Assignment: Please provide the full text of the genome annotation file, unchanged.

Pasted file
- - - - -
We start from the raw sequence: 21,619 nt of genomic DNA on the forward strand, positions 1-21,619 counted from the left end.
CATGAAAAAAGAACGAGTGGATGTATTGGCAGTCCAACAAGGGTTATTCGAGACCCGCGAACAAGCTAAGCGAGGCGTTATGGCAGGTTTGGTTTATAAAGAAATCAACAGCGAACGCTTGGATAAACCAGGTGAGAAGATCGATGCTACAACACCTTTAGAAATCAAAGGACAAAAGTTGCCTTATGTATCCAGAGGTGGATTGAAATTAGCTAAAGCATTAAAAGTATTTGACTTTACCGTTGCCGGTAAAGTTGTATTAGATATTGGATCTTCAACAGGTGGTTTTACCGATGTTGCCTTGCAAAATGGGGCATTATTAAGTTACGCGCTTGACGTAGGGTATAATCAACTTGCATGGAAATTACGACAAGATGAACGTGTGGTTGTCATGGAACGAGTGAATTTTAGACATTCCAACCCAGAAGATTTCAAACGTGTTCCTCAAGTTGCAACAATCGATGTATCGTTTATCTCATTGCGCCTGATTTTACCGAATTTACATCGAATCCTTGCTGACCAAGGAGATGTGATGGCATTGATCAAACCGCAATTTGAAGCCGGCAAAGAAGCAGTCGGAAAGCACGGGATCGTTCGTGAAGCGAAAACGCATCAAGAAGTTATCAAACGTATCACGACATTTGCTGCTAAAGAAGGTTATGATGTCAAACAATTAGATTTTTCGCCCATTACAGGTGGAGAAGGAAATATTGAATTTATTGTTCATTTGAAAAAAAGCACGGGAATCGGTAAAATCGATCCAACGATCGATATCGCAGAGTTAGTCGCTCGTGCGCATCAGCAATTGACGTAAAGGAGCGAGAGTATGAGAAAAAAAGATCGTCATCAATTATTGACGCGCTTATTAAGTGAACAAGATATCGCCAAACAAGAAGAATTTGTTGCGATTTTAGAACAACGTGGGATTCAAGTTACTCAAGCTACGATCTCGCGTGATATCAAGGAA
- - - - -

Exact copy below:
We start from the raw sequence: 21,619 nt of genomic DNA on the forward strand, positions 1-21,619 counted from the left end.
CATGAAAAAAGAACGAGTGGATGTATTGGCAGTCCAACAAGGGTTATTCGAGACCCGCGAACAAGCTAAGCGAGGCGTTATGGCAGGTTTGGTTTATAAAGAAATCAACAGCGAACGCTTGGATAAACCAGGTGAGAAGATCGATGCTACAACACCTTTAGAAATCAAAGGACAAAAGTTGCCTTATGTATCCAGAGGTGGATTGAAATTAGCTAAAGCATTAAAAGTATTTGACTTTACCGTTGCCGGTAAAGTTGTATTAGATATTGGATCTTCAACAGGTGGTTTTACCGATGTTGCCTTGCAAAATGGGGCATTATTAAGTTACGCGCTTGACGTAGGGTATAATCAACTTGCATGGAAATTACGACAAGATGAACGTGTGGTTGTCATGGAACGAGTGAATTTTAGACATTCCAACCCAGAAGATTTCAAACGTGTTCCTCAAGTTGCAACAATCGATGTATCGTTTATCTCATTGCGCCTGATTTTACCGAATTTACATCGAATCCTTGCTGACCAAGGAGATGTGATGGCATTGATCAAACCGCAATTTGAAGCCGGCAAAGAAGCAGTCGGAAAGCACGGGATCGTTCGTGAAGCGAAAACGCATCAAGAAGTTATCAAACGTATCACGACATTTGCTGCTAAAGAAGGTTATGATGTCAAACAATTAGATTTTTCGCCCATTACAGGTGGAGAAGGAAATATTGAATTTATTGTTCATTTGAAAAAAAGCACGGGAATCGGTAAAATCGATCCAACGATCGATATCGCAGAGTTAGTCGCTCGTGCGCATCAGCAATTGACGTAAAGGAGCGAGAGTATGAGAAAAAAAGATCGTCATCAATTATTGACGCGCTTATTAAGTGAACAAGATATCGCCAAACAAGAAGAATTTGTTGCGATTTTAGAACAACGTGGGATTCAAGTTACTCAAGCTACGATCTCGCGTGATATCAAGGAA